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Apple poaches lead Microsoft HoloLens audio engineer, seen as boost for augmented reality research

The lead audio engineer for Microsoft's HoloLens augmented reality project has been hired away by Apple, fueling speculation that the iPhone maker could be working on an AR project of its own.


Source: Microsoft


Analyst Travis Jakel of Piper Jaffray found that Nick Thompson's LinkedIn page now lists him as an engineer at Apple, where he started work in July. Prior to that, he had a few stints at Microsoft, most recently where he served as the HoloLens Audio Hardware Engineering Lead from September of 2012.

Thompson previously had a noteworthy tenure— nearly 7 years— at Apple, where he served as the senior engineering manager of the company's CPU Software, Audio division. His profile reveals he was responsible for the design, implementation and execution of built-in audio systems for Mac products and the first-generation Apple TV.

To analyst Gene Munster, Apple's re-recruitment of Thompson post-HoloLens experience could be further evidence that the company likely has an internal team working on potential augmented reality projects. His thoughts were revealed in a research note to investors this week, a copy of which was provided to AppleInsider.

"We believe AR audio is often thought of as not important or secondary to the experience, however, we believe positional audio is what sells the experience and convinces the user there is a real object in front of you or behind you," Munster wrote. "The ability to re-create sound coming from a distinct location and changes based on proximity and direction of the object should not be overlooked."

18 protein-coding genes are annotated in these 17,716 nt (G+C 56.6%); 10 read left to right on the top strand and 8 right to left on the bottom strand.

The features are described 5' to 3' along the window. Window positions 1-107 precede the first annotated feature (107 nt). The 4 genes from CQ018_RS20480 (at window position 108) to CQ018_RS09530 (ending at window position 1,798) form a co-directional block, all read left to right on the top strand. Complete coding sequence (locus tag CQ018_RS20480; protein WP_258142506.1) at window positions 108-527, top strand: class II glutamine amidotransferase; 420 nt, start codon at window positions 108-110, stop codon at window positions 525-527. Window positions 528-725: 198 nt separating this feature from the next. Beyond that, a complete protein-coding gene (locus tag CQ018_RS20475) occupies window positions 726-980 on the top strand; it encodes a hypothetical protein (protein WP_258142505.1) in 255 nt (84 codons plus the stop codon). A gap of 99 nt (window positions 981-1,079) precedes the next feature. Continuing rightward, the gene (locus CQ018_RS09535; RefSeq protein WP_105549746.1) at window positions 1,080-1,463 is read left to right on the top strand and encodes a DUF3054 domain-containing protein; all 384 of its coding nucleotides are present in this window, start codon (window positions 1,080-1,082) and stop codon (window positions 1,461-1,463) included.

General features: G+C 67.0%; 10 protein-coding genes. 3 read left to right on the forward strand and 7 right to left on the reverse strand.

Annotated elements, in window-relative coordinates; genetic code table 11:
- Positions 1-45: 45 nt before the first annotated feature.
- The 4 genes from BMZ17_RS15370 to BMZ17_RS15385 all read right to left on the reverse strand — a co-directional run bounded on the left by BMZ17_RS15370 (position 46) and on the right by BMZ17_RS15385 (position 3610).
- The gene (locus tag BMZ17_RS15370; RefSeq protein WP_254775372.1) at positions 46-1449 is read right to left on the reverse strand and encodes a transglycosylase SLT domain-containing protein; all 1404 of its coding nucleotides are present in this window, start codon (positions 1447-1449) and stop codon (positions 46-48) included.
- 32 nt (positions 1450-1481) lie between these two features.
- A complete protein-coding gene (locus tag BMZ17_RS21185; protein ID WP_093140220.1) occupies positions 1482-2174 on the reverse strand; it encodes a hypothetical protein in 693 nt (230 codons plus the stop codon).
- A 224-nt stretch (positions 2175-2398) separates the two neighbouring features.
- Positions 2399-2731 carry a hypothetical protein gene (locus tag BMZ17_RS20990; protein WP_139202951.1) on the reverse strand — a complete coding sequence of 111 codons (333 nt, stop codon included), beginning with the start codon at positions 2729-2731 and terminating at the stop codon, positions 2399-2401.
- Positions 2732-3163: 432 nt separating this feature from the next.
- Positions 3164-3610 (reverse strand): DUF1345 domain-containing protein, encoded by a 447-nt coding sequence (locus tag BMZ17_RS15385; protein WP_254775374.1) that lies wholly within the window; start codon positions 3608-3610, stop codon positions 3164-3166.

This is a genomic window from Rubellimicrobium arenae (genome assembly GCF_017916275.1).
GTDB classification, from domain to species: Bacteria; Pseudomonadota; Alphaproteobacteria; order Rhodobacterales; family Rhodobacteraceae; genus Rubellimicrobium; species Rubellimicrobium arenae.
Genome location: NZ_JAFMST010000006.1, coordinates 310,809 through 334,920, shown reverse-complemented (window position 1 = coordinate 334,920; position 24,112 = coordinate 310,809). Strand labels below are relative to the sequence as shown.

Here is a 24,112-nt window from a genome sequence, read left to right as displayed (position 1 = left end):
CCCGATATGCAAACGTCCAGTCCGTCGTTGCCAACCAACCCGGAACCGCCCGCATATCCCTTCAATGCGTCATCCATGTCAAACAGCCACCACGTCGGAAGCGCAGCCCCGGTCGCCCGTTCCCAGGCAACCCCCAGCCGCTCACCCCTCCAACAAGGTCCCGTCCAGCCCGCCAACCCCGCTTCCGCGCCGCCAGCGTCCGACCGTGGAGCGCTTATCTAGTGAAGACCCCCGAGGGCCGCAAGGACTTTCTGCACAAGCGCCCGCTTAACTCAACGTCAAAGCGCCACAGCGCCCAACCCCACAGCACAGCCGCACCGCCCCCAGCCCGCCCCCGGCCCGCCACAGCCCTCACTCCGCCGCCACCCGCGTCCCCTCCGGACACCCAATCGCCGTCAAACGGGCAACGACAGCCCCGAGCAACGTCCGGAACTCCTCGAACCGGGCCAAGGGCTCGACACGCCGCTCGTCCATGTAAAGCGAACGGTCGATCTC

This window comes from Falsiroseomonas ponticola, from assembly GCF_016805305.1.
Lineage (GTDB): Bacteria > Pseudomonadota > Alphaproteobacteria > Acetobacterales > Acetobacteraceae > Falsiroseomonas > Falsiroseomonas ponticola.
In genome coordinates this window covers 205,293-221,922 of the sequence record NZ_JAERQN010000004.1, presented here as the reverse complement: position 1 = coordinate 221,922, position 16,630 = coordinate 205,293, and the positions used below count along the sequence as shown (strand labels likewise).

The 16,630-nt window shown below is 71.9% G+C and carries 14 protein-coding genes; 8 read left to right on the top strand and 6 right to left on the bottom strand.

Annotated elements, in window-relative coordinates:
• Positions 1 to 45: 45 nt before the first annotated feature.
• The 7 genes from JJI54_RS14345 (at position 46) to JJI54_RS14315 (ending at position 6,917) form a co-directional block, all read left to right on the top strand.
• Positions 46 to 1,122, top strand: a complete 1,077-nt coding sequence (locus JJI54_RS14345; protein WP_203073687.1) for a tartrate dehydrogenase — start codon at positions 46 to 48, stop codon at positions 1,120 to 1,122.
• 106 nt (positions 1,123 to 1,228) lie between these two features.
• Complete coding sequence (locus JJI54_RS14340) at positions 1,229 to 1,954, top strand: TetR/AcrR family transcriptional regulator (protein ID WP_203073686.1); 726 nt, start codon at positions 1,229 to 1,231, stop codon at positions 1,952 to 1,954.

Munster was first to report in March that sources told him Apple has a small team tasked with experimental work in the field of AR. It's been speculated that AR is a long-term project for Apple in the consumer space.


Apple patent illustrating an augmented reality iPhone mapping app.


Augmented reality is a layer of digital information overlaid onto the physical world, allowing information such as instantly accessible navigation directions in the user's field of view. The most well-known implementation of AR is Google Glass.

Further supporting Munster's claims are Apple's acquisition of German augmented reality firm Metaio, which occurred in May of this year. It's believed the Metaio purchase could be related to Apple's acquisition of PrimeSense, a company that created hardware capable of "seeing" in three dimensions, most notably powering Microsoft's first-generation Kinect sensor.

Before being acquired by Apple, Metaio was so prevalent in the augmented reality space that PatentVue estimates it was the 11th largest patent holder in that field.

For Munster, some of the most obvious potential uses for AR from Apple include indoor navigation and a telepresence video call. He sees PrimeSense's 3D camera capabilities as key to this, allowing users to scan their environment around them for an incredibly realistic experience.

"We believe Apple's early involvement in the space suggests the company is preparing for the next evolution of computing," Munster wrote. "Additionally, we believe Apple's evolving fashion advantage means they can uniquely develop products that consumers will actually want vs. prototype style offerings today."